One of the newest HVAC trends to hit Charleston and all over the Lowcountry are geothermal heating and cooling systems.
Despite the fact that it’s growing in popularity, geothermal energy in general is still often misunderstood so with this post we hope to help fill in some of those information gaps and hopefully show you why more and more homeowners are making the switch.
Geothermal heating and cooling is the process of using energy stored in the ground (geothermal energy) to heat and cool your home. This geothermal energy is there because the ground absorbs and retains heat coming from the sun (up to 47%), year-round. So while the air temperature above ground may fluctuate greatly throughout the year, the below-ground temperatures remain almost constant due to that heat absorption. This constant temperature means the ground is cooler than air temperatures in the summer and warmer than air temperatures during the winter.
So what geothermal technology does is tap into that near infinite, free stored energy below your home and uses it to heat and cool your home depending on the season.
During the summer, the geothermal system draws the warm air from your home and delivers it to the much cooler temperatures below your home. This is much like a normal air conditioning system but instead of dumping the hot air outside (in more heat), it puts it into the ground where it is much cooler making it run much more efficiently.
During the winter, warm air is pumped up from the much warmer ground to heat your home. There’s no combustion involved like a normal furnace; geothermal heating simply collects the natural, clean warmth from the ground to keep you warm during the holiday seasons.
One of the biggest benefits of geothermal heating and cooling is efficiency. Geothermal’s high efficiency operation can lead to up to 70% in yearly electricity savings.
Directly related to efficiency, the other major benefit is how geothermal can actually yield you a profit over it’s lifetime. The amount of money you save each month by using geothermal will often be less than payments for installation if financed. This means that each month you end up at a net positive after spending, instead of constant net losses with a traditional HVAC system.
Geothermal technology also lasts much longer traditional HVAC systems (by almost 10 years for the indoor equipment), meaning you’ll be pocketing the net positive savings for several years over normal units.
The underground equipment for geothermal systems last up to 100 years so once it’s in, the only thing you would need to replace is the indoor equipment which itself lasts up to 25 years (versus 12-15 for normal HVAC systems).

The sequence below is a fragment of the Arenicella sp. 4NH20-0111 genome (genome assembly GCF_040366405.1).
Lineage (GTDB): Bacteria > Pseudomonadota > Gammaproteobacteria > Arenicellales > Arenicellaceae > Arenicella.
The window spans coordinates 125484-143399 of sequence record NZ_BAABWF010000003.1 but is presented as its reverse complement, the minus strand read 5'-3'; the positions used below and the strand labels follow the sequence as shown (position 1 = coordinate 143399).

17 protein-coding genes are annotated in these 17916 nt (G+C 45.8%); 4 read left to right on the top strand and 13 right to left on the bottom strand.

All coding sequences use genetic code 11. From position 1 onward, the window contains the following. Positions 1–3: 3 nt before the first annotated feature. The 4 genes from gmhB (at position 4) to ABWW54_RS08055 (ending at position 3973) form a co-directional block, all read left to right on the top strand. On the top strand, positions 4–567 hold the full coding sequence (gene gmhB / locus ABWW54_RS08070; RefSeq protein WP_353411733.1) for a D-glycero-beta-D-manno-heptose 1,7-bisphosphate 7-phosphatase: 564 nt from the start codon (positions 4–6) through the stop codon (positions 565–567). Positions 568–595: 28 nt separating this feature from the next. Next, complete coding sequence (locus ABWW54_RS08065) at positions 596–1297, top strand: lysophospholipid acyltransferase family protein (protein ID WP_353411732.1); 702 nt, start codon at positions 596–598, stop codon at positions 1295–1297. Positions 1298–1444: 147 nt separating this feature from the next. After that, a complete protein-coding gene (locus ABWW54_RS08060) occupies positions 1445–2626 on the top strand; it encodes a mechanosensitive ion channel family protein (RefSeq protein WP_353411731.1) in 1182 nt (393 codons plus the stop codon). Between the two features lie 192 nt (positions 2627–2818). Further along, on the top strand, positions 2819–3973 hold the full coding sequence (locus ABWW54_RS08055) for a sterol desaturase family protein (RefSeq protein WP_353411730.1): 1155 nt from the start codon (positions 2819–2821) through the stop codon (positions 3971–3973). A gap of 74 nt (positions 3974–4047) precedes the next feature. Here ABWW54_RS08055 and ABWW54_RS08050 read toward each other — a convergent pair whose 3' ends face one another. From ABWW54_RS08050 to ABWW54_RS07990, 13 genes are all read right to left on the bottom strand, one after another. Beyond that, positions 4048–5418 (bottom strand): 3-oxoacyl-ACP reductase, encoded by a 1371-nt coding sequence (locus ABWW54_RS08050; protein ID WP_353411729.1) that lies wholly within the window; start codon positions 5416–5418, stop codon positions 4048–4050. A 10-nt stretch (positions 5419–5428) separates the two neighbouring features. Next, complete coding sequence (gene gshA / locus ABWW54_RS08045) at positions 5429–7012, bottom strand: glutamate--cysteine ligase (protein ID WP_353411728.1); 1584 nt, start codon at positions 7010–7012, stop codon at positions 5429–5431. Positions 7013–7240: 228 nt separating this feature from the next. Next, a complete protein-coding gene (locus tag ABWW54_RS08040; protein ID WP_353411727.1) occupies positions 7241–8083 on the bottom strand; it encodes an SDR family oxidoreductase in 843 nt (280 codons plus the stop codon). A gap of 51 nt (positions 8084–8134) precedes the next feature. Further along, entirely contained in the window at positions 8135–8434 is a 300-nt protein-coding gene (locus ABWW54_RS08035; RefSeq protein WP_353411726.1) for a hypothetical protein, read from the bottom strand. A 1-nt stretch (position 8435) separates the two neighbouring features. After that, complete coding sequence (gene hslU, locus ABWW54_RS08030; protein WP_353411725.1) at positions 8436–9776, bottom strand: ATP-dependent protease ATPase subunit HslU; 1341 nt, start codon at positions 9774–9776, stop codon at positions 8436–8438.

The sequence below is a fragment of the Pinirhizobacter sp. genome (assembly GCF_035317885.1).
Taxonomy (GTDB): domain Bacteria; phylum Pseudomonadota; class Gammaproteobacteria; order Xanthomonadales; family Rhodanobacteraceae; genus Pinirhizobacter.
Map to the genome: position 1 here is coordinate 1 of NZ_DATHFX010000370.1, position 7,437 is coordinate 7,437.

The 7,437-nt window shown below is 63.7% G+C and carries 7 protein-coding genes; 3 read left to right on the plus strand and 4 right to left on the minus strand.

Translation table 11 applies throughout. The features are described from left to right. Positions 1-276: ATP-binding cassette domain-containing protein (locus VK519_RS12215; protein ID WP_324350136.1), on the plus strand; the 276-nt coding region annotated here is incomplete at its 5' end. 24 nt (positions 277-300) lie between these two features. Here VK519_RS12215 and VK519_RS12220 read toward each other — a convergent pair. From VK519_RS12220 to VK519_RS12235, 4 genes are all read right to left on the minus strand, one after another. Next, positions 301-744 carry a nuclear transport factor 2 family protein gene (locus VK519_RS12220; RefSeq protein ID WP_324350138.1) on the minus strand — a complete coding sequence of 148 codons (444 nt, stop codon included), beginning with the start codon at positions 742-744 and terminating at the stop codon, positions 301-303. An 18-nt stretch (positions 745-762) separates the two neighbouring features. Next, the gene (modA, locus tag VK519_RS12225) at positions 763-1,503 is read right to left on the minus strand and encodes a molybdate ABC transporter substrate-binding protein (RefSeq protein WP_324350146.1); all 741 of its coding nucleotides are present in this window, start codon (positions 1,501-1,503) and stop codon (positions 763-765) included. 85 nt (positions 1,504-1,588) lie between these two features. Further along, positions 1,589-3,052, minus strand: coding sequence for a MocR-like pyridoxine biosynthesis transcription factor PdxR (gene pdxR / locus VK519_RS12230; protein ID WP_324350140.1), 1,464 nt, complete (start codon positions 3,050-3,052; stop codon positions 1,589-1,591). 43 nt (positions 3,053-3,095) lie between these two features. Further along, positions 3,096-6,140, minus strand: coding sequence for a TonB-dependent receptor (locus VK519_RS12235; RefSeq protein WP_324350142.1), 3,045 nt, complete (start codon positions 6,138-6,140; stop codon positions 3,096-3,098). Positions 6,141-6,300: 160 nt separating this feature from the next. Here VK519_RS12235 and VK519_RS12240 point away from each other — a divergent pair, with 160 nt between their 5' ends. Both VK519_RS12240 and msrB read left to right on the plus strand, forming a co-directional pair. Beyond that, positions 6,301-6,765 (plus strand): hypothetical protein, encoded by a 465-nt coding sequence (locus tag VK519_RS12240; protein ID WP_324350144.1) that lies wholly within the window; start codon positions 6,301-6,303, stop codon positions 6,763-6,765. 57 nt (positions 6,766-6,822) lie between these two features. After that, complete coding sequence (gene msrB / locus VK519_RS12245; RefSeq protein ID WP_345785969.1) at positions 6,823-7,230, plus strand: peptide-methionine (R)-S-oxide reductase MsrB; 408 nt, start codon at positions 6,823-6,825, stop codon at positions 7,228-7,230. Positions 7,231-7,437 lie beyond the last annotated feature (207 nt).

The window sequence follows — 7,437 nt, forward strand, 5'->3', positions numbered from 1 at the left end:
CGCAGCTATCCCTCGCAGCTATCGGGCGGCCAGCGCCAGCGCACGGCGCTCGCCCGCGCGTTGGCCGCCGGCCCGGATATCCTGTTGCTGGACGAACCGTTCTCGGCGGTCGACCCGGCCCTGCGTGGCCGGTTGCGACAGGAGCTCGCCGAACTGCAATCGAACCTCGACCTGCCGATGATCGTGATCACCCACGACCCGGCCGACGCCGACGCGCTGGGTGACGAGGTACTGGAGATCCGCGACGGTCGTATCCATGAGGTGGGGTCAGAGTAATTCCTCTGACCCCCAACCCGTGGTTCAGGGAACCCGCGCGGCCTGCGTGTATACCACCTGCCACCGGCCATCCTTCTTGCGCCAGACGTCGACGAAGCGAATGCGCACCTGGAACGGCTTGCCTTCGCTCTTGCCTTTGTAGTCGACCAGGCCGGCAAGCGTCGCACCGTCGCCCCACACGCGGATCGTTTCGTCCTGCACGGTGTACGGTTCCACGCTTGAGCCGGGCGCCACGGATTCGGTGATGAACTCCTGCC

Air quality and safety are also top-notch with geothermal systems, as they require no combustion material (that can cause fumes) to operate.
If all of that wasn’t enough, the EPA has listed geothermal as the most environmentally friendly heating and cooling source out there, helping reduce pollution caused by fossil fuel consumption.
Geothermal system costs can vary depending on the home’s individual setup and circumstance. Generally speaking though, some of the upfront costs of installing geothermal will be more than with a traditional system, to be sure.
That being said though, combining the monthly energy savings along with the extended lifetime use of geothermal, you’ll be able to recoup that initial investment whereas with traditional units you’ll never break-even over its lifetime. You’ll also have to pay for a new traditional unit after 15 years, whereas geothermal will last up to 10 years longer, saving you additional expenses down the road.
Long story short, initial costs for geothermal exceed traditional HVAC installation, however you’ll be able to recoup the geothermal investment; that’s not possible with traditional systems.
Yes! To help offset the initial installation costs and reward homeowners to move toward geothermal HVAC, federal tax credits up to 30% and state tax credits of up to 25% are actively available.
Nearly every homeowner that chooses geothermal takes advantage of these programs so be sure to ask your local HVAC company about them.
One of the leading producers of geothermal technologies is WaterFurnace. WaterFurnace is probably one of the most well-known names in geothermal for two reasons:
Also, they’ve been around since 1983 so longevity in the market implies they’re one of the go-to suppliers for installers and distributors worldwide.
As mentioned above, any proper geothermal equipment manufacturer will restrict installation of their technology to only those that are trained by them. WaterFurnace is no different. They, like most others, absolutely won’t let anyone touch their equipment unless they’ve gone through proper training, conducted by them.
The thinking behind that is that you can produce the best, sharpest equipment in the world, but if it’s not installed correctly it won’t matter. And poor installations reflect poorly on the equipment regardless of how good it is.
This is why, with geothermal especially, you need to make sure whichever company you choose for the installation has gone through the proper training; the manufacturer will be happy to provide you that information.
As you can see, geothermal has significant advantages for homeowners here in the Lowcountry and we hope we’ve covered any questions you may have had about it.
As always, if you have any additional questions don’t hesitate to contact us today; we’ll be happy to provide answers to any geothermal or any other HVAC questions you may have.